A humble journey for local catering service Fabled Table
From a basement kitchen to a full catering hall, co-owners Lisa Ferguson and Mike Fedalen share their story.
By: Neil Strebig
It sounds like something out of a fairy tale, a newlywed couple, working out of the basement of a local church, questing after their harmonious goals and building a business together.
Yet, for Lisa Ferguson and Mike Fedalen the humble beginnings behind Fabled Table catering were seemingly that fortuitous.
“We like touching peoples’ lives through their bellies,” said Ferguson.
The two met at Ferguson’s first restaurant, the quaint café Ugly Duckling Edible Gourmet formerly in Allegheny West. Shortly after the unfortunate closing of Ugly Duckling Gourmet, they decided to combine their expertise and enthusiasm and opened open a new venture in the service industry together.
“I closed the restaurant in 2005, but my passion was still with food,” Ferguson said.
Using Ferguson’s culinary prowess and Fedalen’s business savvy the couple decided to open Fabled Table, a name inspired by folk tales.
“I wanted a name that first of all reflected what we do,” said Ferguson in regards to the company’s name which is inspired by the concept of storytelling. “With Fabled it also reflected food that’s not your common everyday food. The experience was something, the memory was there – it was something you remembered.”
When Fabled Table Catering officially launched in 2009 the couple was working out of the basement of the Calvary United Methodist Church on Allegheny Avenue.
“It was a lot more challenging. We knew a few years into we had outgrown that space and we need to start looking,” said Ferguson. “We look back now and we’re like how on Earth did we do it?”
Quickly, they outgrew the limited space and moved to their current home at 1400 Buena Vista Street. However, Fedalen is quick to note that despite difficulties with space and amenities, the previous agreement with the church was advantageous and helped the business grow at a manageable pace, allowing them to develop “their own identity” before “taking the training wheels off” and moving into their current headquarters.
The menu design for Fabled Table is fueled by creativity and comfort. Ferguson and Fedalen stress the importance of offering clients an experience towards something different, something unique — as Ferguson puts it they believe it is vital to create a lasting memory with their customers.
Ferguson recalls a client who wanted to celebrate National Coffee Day, so the kitchen staff put together a menu featuring a coffee-brined chicken and a porkloin with a coffee dry rub. Fedalen mentions these specialty menus are something that they look forward to; it’s a welcomed challenge for the culinary program at Fabled Table because it separates them from the rest of the herd.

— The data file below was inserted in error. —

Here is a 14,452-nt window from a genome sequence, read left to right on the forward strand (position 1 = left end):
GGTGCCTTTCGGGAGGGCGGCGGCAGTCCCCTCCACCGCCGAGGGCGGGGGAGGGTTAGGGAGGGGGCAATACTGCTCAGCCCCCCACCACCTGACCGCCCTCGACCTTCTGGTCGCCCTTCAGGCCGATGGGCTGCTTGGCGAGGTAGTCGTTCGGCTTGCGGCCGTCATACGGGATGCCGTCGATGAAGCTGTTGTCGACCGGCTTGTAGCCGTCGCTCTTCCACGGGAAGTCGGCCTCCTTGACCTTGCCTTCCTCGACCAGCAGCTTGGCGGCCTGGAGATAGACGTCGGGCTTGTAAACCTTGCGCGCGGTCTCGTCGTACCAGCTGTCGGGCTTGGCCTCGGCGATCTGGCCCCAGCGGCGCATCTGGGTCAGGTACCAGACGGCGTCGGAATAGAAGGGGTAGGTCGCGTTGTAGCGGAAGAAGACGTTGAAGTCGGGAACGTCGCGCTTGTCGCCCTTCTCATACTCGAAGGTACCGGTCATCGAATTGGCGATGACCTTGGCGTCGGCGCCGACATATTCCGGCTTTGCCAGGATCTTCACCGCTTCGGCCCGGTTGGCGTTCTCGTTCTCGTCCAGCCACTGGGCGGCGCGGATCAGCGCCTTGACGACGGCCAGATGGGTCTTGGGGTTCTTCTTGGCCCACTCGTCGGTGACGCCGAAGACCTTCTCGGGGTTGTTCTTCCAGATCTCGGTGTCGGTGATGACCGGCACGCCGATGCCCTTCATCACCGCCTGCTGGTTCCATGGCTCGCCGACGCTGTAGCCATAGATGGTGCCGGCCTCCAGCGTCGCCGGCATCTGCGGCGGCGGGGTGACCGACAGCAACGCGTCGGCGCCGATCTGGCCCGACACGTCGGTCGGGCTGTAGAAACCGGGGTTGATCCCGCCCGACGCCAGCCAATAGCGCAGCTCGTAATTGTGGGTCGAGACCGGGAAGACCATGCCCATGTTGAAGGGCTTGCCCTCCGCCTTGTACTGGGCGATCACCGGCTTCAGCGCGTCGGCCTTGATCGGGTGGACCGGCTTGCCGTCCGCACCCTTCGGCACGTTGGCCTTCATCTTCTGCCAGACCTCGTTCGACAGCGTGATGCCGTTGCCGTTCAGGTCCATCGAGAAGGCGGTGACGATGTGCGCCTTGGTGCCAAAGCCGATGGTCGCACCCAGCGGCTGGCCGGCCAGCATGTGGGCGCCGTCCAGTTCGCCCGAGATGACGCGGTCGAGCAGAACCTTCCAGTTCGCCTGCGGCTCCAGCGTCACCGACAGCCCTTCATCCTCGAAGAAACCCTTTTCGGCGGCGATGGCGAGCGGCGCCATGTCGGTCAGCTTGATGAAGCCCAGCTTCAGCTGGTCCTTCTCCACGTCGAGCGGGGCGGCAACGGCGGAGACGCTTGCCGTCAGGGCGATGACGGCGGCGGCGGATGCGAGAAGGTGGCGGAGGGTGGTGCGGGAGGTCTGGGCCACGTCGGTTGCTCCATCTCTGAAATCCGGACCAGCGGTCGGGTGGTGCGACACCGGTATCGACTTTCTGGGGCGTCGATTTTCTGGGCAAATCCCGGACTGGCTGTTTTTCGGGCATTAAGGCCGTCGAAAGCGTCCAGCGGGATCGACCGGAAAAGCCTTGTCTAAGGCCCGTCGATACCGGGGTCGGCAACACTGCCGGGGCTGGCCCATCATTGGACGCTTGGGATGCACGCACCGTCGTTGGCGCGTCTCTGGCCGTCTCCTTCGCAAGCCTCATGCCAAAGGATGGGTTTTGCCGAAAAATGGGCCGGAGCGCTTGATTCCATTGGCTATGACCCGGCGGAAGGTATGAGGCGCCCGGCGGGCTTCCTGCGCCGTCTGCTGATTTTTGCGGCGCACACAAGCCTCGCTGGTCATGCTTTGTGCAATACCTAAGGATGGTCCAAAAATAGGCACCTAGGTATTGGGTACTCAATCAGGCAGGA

“We want to make sure when we’re putting the menus together we use some new, fresh ideas you wouldn’t typically see every day,” said Ferguson. “You won’t see chicken Marsala because you see that everywhere … a lot of our food we try to keep different from the rest of the caterers in the area.”
In addition to their diverse menu offerings, Fabled Table also carried over some novelty offerings from Ferguson’s Ugly Duckling including their Art of High Tea packages. The hour-long specialty class is taught by Ferguson as she takes guests through the history of tea etiquette with a variety of food options. The tea classes were a mega hit at Ugly Duckling where Ferguson recalls putting on in between 20 to 30 a month. According to Ferguson, Fabled Table may put on only 10 or so year, a necessary evil of sorts due to increased business; however it is still a charming part of their culinary culture and identity.
Despite, being South Hill residents both Ferguson and Fedalen expressed a sense of belonging to the Northside. In addition to being a voting precinct their current building also holds monthly meetings for the Mexican War Streets Society, the local community group for the surrounding neighborhood. The team also contributes and donates food to both the Northside Congregate Feeding Program and Northside Common Ministries food pantry.
“We’ve made a commitment by improving the property and being here,” said Fedalen. “We’re committed to the community.”
Nearly 20 percent of their business stems from Northside businesses and residents, albeit Fedalen admits that majority of their sales come from downtown Pittsburgh and the Strip District where their attention to the small, finer details helps make them stand out.
“Referral is so important. We’re only as good as the last event,” said Ferguson. “The food is speaking for us – that’s our calling card.”
Despite their upgrade in venue, the couple remains grounded in their approach and the realistic goals of Fabled Table.
“We’ve never aspired to be the largest caterer in Pittsburgh,” said Fedalen. “We just want to provide good food, good service and just make the customer happy.”
Fabled Table is located at 1400 Buena Vista St. and is open Mon. thru Fri. 8 a.m. to 5 p.m.
The Local Marketplace Section is supported by PNC Community Development Banking with funding from the PNC Foundation.